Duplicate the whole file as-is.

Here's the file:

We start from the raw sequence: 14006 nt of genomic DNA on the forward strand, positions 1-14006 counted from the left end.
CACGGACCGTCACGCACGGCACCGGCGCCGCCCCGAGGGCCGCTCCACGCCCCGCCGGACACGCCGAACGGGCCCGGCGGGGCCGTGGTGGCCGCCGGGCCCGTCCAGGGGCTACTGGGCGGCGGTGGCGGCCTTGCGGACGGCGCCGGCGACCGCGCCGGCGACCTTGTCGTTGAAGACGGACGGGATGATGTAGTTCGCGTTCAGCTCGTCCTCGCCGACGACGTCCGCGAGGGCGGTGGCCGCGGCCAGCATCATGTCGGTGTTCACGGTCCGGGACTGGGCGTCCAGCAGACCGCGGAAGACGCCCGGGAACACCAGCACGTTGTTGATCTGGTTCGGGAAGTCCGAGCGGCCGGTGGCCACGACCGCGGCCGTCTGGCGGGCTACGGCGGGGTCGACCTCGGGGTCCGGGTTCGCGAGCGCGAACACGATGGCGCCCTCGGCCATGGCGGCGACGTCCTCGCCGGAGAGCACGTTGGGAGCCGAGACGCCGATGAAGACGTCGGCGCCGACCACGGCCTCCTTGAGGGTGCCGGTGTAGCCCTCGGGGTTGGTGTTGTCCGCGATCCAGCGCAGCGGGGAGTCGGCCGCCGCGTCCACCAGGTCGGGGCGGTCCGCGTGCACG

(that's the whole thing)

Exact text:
We start from the raw sequence: 14006 nt of genomic DNA on the forward strand, positions 1-14006 counted from the left end.
CACGGACCGTCACGCACGGCACCGGCGCCGCCCCGAGGGCCGCTCCACGCCCCGCCGGACACGCCGAACGGGCCCGGCGGGGCCGTGGTGGCCGCCGGGCCCGTCCAGGGGCTACTGGGCGGCGGTGGCGGCCTTGCGGACGGCGCCGGCGACCGCGCCGGCGACCTTGTCGTTGAAGACGGACGGGATGATGTAGTTCGCGTTCAGCTCGTCCTCGCCGACGACGTCCGCGAGGGCGGTGGCCGCGGCCAGCATCATGTCGGTGTTCACGGTCCGGGACTGGGCGTCCAGCAGACCGCGGAAGACGCCCGGGAACACCAGCACGTTGTTGATCTGGTTCGGGAAGTCCGAGCGGCCGGTGGCCACGACCGCGGCCGTCTGGCGGGCTACGGCGGGGTCGACCTCGGGGTCCGGGTTCGCGAGCGCGAACACGATGGCGCCCTCGGCCATGGCGGCGACGTCCTCGCCGGAGAGCACGTTGGGAGCCGAGACGCCGATGAAGACGTCGGCGCCGACCACGGCCTCCTTGAGGGTGCCGGTGTAGCCCTCGGGGTTGGTGTTGTCCGCGATCCAGCGCAGCGGGGAGTCGGCCGCCGCGTCCACCAGGTCGGGGCGGTCCGCGTGCACG